Ben Kruse and John Trombello find room for all in Briarcliff

When you meet your spouse, you likely have a lot in common–favorite musicians, restaurants, and even style choices. For Briarcliff West residents Ben Kruse and John Trombello, that shared taste also extends to their wardrobe. Luckily, their master closet has plenty of space for clothing and a few fun details as well. 

Kruse is no stranger to designing. After purchasing his home in the late-2000s, he gutted it and created a modern oasis (featured in our inaugural issue of Northland Lifestyle) perfect for hosting family and friends. The home reflects a fresh look on tradition and allows for continual updating as the need–or whim–should arise. When Kruse and Trombello married just over four years ago, it was time to make the space work for two, and we were eager to see how the closet had evolved since our last visit. 

The guys have merged all their clothes together but keep suits, dress shirts and more casual pieces arranged separately. Since many of their pieces are similar–and let’s face it, matching–they try to organize by size, with Trombello’s items going in front. This creates a tidy, almost formal, appearance to the space but has also led to some humorous moments.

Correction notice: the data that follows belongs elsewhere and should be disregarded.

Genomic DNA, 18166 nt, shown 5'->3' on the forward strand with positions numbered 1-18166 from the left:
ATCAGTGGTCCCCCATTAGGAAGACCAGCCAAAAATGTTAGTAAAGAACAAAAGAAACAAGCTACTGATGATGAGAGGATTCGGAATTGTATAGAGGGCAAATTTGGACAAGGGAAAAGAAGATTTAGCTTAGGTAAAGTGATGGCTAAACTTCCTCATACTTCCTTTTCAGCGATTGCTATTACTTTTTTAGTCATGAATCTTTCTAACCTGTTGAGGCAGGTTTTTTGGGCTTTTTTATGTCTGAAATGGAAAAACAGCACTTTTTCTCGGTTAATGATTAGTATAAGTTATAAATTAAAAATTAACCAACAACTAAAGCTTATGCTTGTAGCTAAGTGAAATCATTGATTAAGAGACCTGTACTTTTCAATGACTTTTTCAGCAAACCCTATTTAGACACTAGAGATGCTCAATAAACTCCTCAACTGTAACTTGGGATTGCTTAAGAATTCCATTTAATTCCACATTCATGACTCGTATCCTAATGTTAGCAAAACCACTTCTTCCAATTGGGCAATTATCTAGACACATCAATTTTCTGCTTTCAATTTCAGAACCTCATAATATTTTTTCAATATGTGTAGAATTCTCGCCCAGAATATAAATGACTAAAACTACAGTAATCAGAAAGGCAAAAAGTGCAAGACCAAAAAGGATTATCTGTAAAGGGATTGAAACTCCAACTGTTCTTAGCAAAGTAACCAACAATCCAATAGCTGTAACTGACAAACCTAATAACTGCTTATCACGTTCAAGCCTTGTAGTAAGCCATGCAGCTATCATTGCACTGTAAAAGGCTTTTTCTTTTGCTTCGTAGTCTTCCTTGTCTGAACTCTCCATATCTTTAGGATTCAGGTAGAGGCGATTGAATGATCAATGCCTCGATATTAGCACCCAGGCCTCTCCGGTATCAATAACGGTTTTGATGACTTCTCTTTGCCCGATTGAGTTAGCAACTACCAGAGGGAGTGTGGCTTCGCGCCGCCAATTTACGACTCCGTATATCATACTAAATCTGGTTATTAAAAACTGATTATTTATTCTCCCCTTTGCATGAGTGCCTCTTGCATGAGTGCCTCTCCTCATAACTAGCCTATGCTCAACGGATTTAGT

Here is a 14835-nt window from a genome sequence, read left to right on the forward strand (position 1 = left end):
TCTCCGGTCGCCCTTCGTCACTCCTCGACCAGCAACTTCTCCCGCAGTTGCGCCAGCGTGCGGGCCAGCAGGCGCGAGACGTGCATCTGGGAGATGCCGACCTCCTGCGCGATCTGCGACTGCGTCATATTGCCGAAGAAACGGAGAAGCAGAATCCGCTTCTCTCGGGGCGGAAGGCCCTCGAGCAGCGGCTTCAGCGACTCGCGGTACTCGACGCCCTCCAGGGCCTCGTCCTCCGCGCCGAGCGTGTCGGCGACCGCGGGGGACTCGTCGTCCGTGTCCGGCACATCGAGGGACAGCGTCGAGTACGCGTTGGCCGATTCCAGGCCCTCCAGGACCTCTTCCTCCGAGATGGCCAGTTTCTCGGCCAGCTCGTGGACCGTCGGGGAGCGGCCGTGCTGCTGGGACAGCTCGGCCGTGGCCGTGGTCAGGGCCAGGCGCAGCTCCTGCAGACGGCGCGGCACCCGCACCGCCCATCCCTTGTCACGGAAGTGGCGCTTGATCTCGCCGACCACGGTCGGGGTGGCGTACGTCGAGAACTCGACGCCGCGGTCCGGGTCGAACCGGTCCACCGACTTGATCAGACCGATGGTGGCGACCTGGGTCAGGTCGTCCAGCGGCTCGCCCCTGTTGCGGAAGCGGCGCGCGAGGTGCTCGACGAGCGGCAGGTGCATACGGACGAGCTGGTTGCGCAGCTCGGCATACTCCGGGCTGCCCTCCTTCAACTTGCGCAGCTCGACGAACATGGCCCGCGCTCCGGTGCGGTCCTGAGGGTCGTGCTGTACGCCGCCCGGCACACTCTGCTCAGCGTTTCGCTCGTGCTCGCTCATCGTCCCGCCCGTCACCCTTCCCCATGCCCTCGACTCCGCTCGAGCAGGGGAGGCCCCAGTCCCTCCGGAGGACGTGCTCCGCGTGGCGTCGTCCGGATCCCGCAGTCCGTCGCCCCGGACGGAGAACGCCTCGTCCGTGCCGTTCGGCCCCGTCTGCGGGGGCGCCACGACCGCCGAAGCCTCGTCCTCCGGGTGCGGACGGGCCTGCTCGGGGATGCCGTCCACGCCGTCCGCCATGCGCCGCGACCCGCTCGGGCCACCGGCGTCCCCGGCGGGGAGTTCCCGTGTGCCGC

Kruse admits to the occasional mistake, “I’ve gone on business trips and realized once I arrived that I grabbed John’s shirt by mistake,” he laughs. “Thank goodness the fitted look is in!” 

A neutral palette for the walls allows the colors in their shirts to pop, and the natural slate flooring maintains a masculine feel. Silver accents appear on frames, wooden hangers and fixtures, keeping the styling classic while brightening the space. An orchid peeks out the window, and a floor-length mirror stands at attention for that ever-important once-over before facing the day. 

In addition to their clothing, which they rotate out with the season, Kruse and Trombello added a few personal touches to keep the room from being too utilitarian. For a stylish place to put on shoes, Kruse reupholstered his grandmother’s antique channel-back chair in a wool blackwatch plaid from nearby decor mecca Nell Hill’s. A nearby tray table holds a framed print of the couple and is perfect for catching the day’s watch selection. 

The duo took a cue from one of their favorite department stores, Halls, to organize a collection of colorful silk ties. By installing three simple towel bars, they created an artful way to access their favorites without digging through a crowded tie rack. (Kruse notes that this simple closet hack could also work well for ladies wanting to display favorite scarves or pashminas.) 

One of the couple’s favorite parts of the closet is the watch winder, which was a Christmas gift to each other. Three watches rotate to simulate the motion from daily wear or hand winding, and the rest of their collection rests in a matching box on the adjacent shelf. Both are available at Meierotto Jewelers. 

This couple has created a space that clearly says ‘we’ rather than ‘me,’ cleverly mixing organization and classic design from some of the unique resources the Northland provides.